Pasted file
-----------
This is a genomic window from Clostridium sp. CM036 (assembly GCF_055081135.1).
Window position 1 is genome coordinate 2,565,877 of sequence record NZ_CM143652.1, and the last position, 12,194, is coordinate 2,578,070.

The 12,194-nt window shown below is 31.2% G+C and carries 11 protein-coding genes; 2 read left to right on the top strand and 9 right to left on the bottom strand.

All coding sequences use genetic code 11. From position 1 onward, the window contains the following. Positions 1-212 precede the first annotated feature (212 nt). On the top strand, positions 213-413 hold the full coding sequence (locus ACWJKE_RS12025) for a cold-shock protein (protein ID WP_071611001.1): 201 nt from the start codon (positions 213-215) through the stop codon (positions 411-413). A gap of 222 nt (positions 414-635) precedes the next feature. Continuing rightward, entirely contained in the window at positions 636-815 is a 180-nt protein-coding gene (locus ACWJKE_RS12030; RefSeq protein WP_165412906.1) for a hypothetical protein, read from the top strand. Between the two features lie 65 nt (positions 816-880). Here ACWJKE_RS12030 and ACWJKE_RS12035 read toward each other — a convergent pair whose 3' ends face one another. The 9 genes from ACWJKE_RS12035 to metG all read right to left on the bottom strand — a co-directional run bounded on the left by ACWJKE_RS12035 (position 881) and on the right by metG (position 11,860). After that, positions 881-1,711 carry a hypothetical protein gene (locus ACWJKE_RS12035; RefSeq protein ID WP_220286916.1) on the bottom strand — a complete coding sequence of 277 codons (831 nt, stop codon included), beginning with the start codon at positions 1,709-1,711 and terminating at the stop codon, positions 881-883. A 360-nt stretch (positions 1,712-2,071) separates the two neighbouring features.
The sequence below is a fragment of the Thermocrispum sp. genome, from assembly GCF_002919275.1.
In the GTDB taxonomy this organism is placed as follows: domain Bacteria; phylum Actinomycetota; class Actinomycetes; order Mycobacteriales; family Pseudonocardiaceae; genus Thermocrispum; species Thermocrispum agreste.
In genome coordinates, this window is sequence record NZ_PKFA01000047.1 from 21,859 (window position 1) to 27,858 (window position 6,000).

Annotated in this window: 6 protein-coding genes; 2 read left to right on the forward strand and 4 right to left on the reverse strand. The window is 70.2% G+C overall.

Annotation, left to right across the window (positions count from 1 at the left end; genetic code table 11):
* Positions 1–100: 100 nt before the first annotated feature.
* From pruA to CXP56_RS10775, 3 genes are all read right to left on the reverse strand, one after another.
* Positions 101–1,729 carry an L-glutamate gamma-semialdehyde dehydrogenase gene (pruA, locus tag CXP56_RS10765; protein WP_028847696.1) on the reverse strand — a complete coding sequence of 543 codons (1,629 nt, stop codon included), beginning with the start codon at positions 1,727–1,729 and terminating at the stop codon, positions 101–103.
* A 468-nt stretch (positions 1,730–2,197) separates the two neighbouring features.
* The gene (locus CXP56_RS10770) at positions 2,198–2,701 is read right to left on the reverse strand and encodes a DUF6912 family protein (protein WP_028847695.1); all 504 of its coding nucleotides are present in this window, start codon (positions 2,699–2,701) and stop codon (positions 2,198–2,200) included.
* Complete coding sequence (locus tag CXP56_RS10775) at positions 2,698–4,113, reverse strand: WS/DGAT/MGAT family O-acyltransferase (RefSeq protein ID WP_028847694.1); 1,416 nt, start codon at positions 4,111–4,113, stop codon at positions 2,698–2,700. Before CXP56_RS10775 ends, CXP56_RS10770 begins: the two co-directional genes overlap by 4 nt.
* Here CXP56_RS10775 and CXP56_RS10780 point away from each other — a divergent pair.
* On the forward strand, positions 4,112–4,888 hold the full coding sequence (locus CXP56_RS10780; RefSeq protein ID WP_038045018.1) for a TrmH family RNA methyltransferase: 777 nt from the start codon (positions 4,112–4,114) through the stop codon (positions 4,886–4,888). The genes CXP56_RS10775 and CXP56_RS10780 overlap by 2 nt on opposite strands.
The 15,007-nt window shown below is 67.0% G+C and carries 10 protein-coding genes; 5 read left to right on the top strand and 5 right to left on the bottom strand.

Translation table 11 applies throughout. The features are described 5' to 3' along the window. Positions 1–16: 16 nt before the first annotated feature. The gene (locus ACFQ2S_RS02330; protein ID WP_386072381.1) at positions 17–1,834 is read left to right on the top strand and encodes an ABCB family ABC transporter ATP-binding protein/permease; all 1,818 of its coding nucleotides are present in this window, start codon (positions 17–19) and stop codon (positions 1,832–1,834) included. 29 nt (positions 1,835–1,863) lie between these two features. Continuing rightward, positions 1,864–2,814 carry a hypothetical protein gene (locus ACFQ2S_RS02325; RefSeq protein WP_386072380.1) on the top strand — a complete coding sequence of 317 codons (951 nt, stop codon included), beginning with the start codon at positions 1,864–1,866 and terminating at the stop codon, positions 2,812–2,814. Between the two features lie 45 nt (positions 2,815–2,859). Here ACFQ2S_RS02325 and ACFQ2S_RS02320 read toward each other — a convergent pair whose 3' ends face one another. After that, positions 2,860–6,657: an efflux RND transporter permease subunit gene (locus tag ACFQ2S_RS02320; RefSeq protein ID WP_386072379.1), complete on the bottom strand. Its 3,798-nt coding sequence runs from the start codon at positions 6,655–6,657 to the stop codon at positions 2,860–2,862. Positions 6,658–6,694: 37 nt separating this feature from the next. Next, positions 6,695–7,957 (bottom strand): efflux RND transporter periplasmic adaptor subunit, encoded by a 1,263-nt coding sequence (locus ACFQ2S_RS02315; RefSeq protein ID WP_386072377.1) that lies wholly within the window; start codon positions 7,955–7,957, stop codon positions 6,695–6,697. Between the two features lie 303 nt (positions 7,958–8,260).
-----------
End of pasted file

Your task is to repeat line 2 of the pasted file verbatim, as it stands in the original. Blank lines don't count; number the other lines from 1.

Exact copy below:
Window position 1 is genome coordinate 2,565,877 of sequence record NZ_CM143652.1, and the last position, 12,194, is coordinate 2,578,070.